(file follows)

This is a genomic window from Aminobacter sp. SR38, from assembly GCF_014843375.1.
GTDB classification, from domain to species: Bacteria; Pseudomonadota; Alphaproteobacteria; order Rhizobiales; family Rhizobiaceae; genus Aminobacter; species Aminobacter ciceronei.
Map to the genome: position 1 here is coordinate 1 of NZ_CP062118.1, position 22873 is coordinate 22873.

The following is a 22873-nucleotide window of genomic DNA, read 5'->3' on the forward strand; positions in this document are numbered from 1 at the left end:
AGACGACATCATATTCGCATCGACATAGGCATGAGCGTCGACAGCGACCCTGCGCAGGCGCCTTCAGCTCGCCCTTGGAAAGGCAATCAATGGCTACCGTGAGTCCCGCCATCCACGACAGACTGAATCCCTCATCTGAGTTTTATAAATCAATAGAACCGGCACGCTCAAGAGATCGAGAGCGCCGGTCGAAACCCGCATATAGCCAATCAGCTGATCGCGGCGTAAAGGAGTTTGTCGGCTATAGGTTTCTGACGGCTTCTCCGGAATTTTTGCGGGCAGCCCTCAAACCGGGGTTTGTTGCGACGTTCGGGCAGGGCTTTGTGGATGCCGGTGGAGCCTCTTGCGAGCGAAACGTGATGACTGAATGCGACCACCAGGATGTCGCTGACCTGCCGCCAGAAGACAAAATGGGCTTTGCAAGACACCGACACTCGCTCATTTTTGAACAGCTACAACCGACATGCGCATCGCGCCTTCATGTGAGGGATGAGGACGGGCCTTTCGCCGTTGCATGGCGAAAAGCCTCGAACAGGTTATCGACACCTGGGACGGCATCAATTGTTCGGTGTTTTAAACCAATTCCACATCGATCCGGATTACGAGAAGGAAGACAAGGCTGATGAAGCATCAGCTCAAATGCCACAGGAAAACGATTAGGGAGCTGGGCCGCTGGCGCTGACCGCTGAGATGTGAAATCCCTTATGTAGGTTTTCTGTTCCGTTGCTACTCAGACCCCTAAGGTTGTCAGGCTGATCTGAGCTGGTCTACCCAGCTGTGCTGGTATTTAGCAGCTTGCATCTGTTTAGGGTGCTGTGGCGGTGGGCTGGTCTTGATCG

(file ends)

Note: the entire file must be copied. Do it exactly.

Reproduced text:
This is a genomic window from Aminobacter sp. SR38, from assembly GCF_014843375.1.
GTDB classification, from domain to species: Bacteria; Pseudomonadota; Alphaproteobacteria; order Rhizobiales; family Rhizobiaceae; genus Aminobacter; species Aminobacter ciceronei.
Map to the genome: position 1 here is coordinate 1 of NZ_CP062118.1, position 22873 is coordinate 22873.

The following is a 22873-nucleotide window of genomic DNA, read 5'->3' on the forward strand; positions in this document are numbered from 1 at the left end:
AGACGACATCATATTCGCATCGACATAGGCATGAGCGTCGACAGCGACCCTGCGCAGGCGCCTTCAGCTCGCCCTTGGAAAGGCAATCAATGGCTACCGTGAGTCCCGCCATCCACGACAGACTGAATCCCTCATCTGAGTTTTATAAATCAATAGAACCGGCACGCTCAAGAGATCGAGAGCGCCGGTCGAAACCCGCATATAGCCAATCAGCTGATCGCGGCGTAAAGGAGTTTGTCGGCTATAGGTTTCTGACGGCTTCTCCGGAATTTTTGCGGGCAGCCCTCAAACCGGGGTTTGTTGCGACGTTCGGGCAGGGCTTTGTGGATGCCGGTGGAGCCTCTTGCGAGCGAAACGTGATGACTGAATGCGACCACCAGGATGTCGCTGACCTGCCGCCAGAAGACAAAATGGGCTTTGCAAGACACCGACACTCGCTCATTTTTGAACAGCTACAACCGACATGCGCATCGCGCCTTCATGTGAGGGATGAGGACGGGCCTTTCGCCGTTGCATGGCGAAAAGCCTCGAACAGGTTATCGACACCTGGGACGGCATCAATTGTTCGGTGTTTTAAACCAATTCCACATCGATCCGGATTACGAGAAGGAAGACAAGGCTGATGAAGCATCAGCTCAAATGCCACAGGAAAACGATTAGGGAGCTGGGCCGCTGGCGCTGACCGCTGAGATGTGAAATCCCTTATGTAGGTTTTCTGTTCCGTTGCTACTCAGACCCCTAAGGTTGTCAGGCTGATCTGAGCTGGTCTACCCAGCTGTGCTGGTATTTAGCAGCTTGCATCTGTTTAGGGTGCTGTGGCGGTGGGCTGGTCTTGATCG